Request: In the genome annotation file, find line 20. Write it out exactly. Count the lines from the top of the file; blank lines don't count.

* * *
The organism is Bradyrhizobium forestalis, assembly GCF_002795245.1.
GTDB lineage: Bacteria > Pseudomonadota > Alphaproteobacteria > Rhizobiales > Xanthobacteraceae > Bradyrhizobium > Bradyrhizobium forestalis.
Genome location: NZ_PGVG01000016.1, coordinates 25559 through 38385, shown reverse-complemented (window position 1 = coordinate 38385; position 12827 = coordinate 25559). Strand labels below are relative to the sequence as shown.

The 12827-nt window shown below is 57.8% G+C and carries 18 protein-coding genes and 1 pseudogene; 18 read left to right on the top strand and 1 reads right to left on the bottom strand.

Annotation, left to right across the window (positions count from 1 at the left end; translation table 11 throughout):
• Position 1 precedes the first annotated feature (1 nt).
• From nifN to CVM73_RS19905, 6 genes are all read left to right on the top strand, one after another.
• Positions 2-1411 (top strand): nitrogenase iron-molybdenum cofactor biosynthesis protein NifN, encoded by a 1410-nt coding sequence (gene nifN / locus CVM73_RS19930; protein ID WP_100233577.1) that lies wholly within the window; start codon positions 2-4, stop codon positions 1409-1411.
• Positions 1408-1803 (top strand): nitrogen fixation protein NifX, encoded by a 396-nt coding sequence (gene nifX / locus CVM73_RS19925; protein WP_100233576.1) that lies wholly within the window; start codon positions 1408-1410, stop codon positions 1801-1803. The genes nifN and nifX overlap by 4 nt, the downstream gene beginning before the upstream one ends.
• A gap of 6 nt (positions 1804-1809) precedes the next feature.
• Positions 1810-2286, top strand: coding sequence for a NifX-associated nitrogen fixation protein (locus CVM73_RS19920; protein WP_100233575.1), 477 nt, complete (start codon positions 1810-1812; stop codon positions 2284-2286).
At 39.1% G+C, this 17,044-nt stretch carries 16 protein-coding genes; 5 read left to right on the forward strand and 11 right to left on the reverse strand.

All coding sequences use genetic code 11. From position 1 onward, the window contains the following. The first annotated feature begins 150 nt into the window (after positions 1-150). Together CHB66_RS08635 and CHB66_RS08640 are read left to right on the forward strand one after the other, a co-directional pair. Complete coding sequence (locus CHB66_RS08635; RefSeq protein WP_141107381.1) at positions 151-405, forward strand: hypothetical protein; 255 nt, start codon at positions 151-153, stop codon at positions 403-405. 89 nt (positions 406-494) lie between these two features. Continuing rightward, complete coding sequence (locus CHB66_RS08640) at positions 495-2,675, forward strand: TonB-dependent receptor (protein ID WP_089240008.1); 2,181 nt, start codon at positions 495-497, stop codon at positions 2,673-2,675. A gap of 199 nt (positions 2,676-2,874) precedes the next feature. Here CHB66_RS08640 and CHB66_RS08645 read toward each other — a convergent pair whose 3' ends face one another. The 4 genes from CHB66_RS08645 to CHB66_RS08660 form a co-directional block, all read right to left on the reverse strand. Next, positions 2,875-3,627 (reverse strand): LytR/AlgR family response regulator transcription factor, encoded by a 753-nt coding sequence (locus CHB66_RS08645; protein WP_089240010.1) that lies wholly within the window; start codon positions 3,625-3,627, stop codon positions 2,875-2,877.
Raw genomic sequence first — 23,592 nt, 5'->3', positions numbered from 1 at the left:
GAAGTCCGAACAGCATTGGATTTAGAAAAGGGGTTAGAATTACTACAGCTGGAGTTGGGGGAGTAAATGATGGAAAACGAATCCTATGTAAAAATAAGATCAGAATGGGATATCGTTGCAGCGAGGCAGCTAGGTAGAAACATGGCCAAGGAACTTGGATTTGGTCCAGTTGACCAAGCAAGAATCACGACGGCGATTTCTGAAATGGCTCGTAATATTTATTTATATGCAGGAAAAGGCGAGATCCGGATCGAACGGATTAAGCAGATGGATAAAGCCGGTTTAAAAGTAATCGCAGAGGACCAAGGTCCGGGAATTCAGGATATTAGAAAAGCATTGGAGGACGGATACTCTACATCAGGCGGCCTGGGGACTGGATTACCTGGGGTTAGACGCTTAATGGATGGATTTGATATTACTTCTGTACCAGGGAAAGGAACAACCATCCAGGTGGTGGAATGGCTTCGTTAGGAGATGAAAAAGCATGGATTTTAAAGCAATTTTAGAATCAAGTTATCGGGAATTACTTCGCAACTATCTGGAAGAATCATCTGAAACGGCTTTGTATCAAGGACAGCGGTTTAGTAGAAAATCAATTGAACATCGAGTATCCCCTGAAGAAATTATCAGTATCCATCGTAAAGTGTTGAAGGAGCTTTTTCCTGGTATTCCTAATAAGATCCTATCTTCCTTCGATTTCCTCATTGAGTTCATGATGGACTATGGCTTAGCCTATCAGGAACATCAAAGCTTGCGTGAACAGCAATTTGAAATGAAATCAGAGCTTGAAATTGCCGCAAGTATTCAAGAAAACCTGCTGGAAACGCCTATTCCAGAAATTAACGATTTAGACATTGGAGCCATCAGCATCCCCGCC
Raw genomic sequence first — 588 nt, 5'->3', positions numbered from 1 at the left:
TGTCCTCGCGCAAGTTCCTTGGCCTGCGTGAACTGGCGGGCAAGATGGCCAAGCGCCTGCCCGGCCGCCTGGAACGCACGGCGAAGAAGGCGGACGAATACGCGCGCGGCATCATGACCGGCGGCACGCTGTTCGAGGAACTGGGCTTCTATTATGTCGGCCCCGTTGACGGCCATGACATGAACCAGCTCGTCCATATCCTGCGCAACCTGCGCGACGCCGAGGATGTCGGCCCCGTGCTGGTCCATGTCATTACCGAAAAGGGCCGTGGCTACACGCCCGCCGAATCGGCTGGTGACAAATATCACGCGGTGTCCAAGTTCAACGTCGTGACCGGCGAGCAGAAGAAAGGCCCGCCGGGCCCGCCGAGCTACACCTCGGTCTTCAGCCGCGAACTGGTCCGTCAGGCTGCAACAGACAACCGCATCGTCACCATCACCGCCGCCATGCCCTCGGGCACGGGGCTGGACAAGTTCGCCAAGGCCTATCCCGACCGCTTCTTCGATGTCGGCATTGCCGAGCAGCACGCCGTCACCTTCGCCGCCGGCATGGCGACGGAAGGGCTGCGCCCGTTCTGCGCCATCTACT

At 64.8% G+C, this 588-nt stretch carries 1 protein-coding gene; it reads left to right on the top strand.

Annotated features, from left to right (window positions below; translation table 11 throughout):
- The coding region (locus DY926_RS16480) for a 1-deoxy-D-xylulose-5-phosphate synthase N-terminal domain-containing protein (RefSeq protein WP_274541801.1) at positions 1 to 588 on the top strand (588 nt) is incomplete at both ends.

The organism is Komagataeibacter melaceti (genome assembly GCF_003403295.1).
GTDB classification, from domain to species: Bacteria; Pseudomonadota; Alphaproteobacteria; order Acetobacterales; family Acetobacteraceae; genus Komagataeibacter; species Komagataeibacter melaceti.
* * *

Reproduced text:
- The coding region (locus DY926_RS16480) for a 1-deoxy-D-xylulose-5-phosphate synthase N-terminal domain-containing protein (RefSeq protein WP_274541801.1) at positions 1 to 588 on the top strand (588 nt) is incomplete at both ends.